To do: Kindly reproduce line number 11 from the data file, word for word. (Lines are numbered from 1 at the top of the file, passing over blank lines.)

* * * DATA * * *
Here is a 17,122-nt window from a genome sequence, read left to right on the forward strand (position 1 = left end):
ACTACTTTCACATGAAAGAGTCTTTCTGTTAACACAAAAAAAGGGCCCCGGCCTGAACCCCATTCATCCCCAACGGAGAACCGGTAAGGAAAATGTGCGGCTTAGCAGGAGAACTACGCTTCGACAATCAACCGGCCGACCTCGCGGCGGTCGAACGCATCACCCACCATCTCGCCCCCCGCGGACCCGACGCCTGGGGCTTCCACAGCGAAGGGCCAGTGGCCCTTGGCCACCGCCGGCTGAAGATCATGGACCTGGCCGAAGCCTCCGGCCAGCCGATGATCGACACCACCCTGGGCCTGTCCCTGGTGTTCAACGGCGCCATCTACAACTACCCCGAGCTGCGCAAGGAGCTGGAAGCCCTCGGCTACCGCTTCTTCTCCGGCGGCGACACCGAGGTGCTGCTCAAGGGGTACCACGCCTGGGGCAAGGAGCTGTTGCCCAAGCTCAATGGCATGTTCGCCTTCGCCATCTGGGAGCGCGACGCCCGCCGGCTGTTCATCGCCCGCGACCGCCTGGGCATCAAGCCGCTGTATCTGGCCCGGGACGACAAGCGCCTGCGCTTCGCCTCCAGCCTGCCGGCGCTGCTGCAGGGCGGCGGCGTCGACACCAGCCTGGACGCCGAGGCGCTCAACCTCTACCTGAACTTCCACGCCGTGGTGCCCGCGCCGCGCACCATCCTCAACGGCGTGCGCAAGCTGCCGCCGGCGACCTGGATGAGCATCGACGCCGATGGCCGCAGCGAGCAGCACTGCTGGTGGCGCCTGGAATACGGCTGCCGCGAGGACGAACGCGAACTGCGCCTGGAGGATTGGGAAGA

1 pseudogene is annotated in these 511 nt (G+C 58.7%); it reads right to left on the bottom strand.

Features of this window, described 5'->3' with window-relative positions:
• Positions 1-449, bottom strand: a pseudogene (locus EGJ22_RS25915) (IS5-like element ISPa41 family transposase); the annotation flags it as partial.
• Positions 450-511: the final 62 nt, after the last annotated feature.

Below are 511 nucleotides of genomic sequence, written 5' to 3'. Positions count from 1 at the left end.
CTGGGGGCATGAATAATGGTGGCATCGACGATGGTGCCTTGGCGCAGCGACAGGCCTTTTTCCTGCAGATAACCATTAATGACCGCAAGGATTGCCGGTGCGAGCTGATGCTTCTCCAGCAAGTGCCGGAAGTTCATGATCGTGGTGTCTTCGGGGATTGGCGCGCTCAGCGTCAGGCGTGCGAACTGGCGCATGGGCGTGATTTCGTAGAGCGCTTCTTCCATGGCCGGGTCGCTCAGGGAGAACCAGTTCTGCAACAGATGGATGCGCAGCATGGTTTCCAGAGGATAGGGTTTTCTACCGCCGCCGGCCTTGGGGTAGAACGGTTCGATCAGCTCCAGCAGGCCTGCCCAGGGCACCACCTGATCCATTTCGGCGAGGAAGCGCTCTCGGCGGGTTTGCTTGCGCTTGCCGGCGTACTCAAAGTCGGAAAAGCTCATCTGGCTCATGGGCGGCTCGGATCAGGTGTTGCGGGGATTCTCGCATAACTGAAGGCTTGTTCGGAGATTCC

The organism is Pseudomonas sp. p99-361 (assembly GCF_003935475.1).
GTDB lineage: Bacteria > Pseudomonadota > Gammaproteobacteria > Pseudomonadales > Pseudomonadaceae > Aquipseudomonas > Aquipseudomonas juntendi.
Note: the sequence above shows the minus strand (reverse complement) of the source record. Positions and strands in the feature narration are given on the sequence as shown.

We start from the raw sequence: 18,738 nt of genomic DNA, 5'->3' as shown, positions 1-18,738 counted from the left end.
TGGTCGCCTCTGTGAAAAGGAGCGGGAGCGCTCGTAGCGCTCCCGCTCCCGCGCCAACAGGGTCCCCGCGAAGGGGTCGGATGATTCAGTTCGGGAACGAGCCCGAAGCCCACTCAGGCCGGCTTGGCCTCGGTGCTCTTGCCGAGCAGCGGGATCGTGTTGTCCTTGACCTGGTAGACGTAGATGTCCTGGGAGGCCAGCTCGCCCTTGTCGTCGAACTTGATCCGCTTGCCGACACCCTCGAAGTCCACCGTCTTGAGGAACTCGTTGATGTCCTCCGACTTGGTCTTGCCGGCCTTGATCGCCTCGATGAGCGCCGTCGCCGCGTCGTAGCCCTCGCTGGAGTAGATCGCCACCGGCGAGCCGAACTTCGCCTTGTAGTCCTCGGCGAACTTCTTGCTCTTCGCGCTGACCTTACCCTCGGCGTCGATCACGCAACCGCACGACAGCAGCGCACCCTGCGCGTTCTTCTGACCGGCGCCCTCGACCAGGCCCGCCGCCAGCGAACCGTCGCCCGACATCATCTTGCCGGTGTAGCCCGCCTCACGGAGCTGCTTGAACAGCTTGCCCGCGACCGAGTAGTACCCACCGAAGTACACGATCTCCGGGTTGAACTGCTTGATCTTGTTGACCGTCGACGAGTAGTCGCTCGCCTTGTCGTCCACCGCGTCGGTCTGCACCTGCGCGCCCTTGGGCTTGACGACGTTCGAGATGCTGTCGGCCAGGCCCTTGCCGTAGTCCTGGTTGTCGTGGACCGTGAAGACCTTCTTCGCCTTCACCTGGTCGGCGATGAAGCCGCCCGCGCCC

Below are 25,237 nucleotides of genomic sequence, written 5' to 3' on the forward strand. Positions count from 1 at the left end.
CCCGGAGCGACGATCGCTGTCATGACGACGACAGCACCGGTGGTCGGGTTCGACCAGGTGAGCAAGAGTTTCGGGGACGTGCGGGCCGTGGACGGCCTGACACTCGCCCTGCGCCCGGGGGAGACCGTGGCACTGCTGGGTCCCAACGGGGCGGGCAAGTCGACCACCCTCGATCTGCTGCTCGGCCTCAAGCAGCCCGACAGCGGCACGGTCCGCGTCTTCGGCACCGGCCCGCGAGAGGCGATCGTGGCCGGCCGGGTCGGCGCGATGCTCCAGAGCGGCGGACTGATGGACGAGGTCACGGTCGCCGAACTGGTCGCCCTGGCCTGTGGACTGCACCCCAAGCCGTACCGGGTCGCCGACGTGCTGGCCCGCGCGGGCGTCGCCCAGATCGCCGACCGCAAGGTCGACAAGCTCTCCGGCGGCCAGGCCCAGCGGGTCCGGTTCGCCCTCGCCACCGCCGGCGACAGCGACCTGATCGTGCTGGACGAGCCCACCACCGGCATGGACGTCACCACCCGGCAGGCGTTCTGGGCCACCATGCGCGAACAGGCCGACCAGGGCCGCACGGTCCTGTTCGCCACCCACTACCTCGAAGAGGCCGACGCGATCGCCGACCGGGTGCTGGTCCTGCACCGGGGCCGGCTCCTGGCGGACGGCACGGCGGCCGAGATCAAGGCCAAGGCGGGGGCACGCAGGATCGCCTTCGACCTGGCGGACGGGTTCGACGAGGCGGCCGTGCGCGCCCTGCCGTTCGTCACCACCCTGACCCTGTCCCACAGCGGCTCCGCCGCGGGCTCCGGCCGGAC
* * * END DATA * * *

Note: the sequence above shows the minus strand (reverse complement) of the source record. Positions and strands in the feature narration are given on the sequence as shown.